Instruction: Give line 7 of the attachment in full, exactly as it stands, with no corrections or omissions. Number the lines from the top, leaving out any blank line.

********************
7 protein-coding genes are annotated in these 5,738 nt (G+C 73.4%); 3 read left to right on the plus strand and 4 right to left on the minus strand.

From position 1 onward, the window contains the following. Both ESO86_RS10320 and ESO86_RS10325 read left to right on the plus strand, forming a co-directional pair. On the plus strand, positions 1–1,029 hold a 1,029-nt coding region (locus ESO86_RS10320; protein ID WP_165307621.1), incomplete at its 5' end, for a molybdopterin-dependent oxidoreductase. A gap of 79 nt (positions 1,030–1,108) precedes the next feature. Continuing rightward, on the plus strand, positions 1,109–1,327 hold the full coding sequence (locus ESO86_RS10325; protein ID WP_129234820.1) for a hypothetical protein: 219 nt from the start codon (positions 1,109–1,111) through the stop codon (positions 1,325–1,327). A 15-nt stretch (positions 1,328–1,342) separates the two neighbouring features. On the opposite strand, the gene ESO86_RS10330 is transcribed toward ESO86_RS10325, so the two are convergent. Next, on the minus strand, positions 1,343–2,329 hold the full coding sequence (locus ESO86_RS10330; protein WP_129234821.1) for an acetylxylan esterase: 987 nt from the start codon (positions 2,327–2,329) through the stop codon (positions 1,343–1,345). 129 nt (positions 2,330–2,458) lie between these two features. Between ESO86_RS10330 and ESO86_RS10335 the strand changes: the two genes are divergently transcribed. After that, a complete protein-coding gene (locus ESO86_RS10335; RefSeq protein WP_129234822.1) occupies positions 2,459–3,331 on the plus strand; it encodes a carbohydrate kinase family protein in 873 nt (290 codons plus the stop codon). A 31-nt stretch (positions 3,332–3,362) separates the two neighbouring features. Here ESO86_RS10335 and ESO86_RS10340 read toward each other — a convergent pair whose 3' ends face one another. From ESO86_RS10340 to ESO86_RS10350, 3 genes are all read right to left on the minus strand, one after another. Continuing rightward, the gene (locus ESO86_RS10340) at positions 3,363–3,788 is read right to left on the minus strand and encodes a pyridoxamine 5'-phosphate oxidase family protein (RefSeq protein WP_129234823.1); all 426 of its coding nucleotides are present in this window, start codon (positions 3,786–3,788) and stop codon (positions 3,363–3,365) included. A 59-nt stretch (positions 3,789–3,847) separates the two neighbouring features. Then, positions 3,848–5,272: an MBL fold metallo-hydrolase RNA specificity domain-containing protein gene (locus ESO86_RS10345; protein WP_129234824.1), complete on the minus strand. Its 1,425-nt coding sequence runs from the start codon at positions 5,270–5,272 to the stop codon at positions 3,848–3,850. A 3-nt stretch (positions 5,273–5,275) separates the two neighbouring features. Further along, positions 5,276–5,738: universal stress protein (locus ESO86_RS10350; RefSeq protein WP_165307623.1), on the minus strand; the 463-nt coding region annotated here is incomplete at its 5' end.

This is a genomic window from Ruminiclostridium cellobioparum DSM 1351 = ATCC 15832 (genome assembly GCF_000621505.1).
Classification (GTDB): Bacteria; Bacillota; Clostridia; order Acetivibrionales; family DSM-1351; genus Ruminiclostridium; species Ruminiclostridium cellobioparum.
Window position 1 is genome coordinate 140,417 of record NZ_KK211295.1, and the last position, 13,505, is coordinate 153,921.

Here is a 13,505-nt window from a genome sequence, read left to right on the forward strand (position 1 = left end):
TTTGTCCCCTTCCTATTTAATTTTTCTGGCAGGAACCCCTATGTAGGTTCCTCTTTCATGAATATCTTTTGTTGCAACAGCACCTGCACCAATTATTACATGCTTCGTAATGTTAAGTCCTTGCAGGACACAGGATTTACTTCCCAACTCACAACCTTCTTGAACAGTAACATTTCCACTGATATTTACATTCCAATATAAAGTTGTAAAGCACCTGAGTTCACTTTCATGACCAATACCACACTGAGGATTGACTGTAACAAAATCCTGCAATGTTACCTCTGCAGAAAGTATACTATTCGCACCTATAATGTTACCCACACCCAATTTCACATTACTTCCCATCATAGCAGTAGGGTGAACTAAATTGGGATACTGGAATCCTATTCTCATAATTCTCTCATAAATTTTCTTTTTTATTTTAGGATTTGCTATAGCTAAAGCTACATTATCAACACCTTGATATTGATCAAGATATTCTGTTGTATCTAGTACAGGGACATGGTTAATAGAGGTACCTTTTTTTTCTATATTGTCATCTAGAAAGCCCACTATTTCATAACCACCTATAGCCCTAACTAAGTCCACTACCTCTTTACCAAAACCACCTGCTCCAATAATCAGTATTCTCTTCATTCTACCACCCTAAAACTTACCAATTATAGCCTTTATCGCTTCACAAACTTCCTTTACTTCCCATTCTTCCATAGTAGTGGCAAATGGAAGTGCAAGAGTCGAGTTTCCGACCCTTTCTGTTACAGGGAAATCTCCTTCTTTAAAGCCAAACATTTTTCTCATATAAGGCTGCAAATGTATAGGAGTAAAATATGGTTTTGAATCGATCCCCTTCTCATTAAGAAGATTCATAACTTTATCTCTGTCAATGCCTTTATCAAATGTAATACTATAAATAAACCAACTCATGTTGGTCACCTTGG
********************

TTTGTCCCCTTCCTATTTAATTTTTCTGGCAGGAACCCCTATGTAGGTTCCTCTTTCATGAATATCTTTTGTTGCAACAGCACCTGCACCAATTATTACATGCTTCGTAATGTTAAGTCCTTGCAGGACACAGGATTTACTTCCCAACTCACAACCTTCTTGAACAGTAACATTTCCACTGATATTTACATTCCAATATAAAGTTGTAAAGCACCTGAGTTCACTTTCATGACCAATACCACACTGAGGATTGACTGTAACAAAATCCTGCAATGTTACCTCTGCAGAAAGTATACTATTCGCACCTATAATGTTACCCACACCCAATTTCACATTACTTCCCATCATAGCAGTAGGGTGAACTAAATTGGGATACTGGAATCCTATTCTCATAATTCTCTCATAAATTTTCTTTTTTATTTTAGGATTTGCTATAGCTAAAGCTACATTATCAACACCTTGATATTGATCAAGATATTCTGTTGTATCTAGTACAGGGACATGGTTAATAGAGGTACCTTTTTTTTCTATATTGTCATCTAGAAAGCCCACTATTTCATAACCACCTATAGCCCTAACTAAGTCCACTACCTCTTTACCAAAACCACCTGCTCCAATAATCAGTATTCTCTTCATTCTACCACCCTAAAACTTACCAATTATAGCCTTTATCGCTTCACAAACTTCCTTTACTTCCCATTCTTCCATAGTAGTGGCAAATGGAAGTGCAAGAGTCGAGTTTCCGACCCTTTCTGTTACAGGGAAATCTCCTTCTTTAAAGCCAAACATTTTTCTCATATAAGGCTGCAAATGTATAGGAGTAAAATATGGTTTTGAATCGATCCCCTTCTCATTAAGAAGATTCATAACTTTATCTCTGTCAATGCCTTTATCAAATGTAATACTATAAATAAACCAACTCATGTTGGTCACCTTGG